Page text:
Via WAtoday.com: Asylum seekers issued with repellent after Zika virus confirmed on Nauru. Excerpt:
Pregnant asylum seekers detained on Nauru could be exposed to the Zika virus, with the Department of Immigration and Border Protection confirming there had been cases of the mosquito-borne disease on the island nation.
The revelation was made in the department's submission to the Senate inquiry into the treatment of asylum seekers at Australia's regional processing centres on Nauru and Manus Island.
Detainees have been issued with heavy-duty insect repellent in order to fend off the virus, which has been linked to a serious birth defect of the brain called microcephaly.
The Australian government's smartraveller website currently recommends women who are pregnant or trying to get pregnant should consider postponing travel to any area where Zika virus is active.
"If you do decide to travel, talk to your doctor first and strictly follow steps to prevent mosquito bites during your trip," it says.
On Wednesday evening, Australian Medical Association (AMA) vice-president Stephen Parnis said pregnant asylum seekers on Nauru needed to be protected, assessed and "not exposed to any risk". He stopped short of saying whether the woman should be removed from the island.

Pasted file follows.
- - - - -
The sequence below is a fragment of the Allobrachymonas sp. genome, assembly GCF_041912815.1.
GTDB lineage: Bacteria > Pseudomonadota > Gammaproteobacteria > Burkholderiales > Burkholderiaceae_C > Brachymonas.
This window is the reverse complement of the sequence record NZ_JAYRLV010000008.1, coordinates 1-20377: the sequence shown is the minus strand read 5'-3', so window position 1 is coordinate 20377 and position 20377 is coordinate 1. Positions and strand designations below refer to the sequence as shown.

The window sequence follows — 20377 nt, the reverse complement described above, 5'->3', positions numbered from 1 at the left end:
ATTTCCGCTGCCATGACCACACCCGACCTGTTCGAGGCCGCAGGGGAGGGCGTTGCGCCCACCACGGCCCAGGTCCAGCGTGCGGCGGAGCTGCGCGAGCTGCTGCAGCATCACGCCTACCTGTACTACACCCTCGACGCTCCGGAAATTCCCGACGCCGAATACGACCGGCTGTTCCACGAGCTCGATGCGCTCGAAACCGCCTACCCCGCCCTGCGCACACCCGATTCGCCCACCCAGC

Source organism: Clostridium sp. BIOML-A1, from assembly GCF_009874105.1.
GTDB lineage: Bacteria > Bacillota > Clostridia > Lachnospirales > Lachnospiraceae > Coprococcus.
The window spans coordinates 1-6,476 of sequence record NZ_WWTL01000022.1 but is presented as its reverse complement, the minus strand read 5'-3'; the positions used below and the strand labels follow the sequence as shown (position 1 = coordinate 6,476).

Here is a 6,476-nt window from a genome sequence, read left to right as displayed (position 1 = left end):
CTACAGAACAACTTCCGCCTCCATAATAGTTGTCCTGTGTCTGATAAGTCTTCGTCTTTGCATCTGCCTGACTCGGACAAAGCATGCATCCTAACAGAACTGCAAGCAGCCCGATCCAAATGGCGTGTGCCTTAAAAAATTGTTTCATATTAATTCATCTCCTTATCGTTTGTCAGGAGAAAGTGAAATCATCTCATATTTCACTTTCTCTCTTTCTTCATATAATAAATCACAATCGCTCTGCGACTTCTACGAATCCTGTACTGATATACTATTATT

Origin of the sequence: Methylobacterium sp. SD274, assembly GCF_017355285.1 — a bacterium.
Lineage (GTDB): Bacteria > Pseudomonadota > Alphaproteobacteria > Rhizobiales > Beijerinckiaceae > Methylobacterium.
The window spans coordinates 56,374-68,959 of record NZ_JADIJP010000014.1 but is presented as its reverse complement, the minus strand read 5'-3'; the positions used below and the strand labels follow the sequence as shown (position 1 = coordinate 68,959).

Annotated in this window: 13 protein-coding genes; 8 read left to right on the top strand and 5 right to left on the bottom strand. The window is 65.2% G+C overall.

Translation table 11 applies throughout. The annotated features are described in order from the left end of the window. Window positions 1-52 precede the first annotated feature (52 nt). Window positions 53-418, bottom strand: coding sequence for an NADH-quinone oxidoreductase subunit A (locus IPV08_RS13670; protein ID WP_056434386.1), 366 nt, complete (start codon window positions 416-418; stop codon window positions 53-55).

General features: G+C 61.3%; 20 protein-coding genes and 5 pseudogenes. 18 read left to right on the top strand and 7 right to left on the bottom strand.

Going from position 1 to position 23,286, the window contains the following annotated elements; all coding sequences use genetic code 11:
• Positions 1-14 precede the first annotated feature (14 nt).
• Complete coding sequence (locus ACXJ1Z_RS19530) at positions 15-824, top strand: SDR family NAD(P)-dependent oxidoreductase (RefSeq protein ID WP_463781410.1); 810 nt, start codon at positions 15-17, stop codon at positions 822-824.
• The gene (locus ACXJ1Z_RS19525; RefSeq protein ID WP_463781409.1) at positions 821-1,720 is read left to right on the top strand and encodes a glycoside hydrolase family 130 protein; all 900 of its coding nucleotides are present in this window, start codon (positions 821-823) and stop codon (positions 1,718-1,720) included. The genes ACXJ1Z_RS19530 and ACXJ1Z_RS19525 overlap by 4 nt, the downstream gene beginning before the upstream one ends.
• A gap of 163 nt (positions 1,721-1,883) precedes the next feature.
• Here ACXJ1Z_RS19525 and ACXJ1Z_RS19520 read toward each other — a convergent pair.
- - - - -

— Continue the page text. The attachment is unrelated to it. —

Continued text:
The admission that Zika is present on Nauru comes in the same week senior doctors, including the AMA, raised grave concerns about the standard of medical care available to asylum seekers held in offshore detention, which they said would not be accepted in Australia.
In its submission, the department said "every precaution" was being taken to stop transferees contracting the Zika virus.
"Insect repellent with higher DEET content has recently been provided to transferees in Nauru and Manus for use," it said.
The department also outlined a disease control program, overseen by health services contactor International Health and Medical Services (IHMS), which includes "regular fogging operations" and mosquito larvae surveying and monitoring.
There have been 11 babies born on Nauru to mothers who sought asylum in Australia. As of March 2016, another seven refugees on Nauru were pregnant.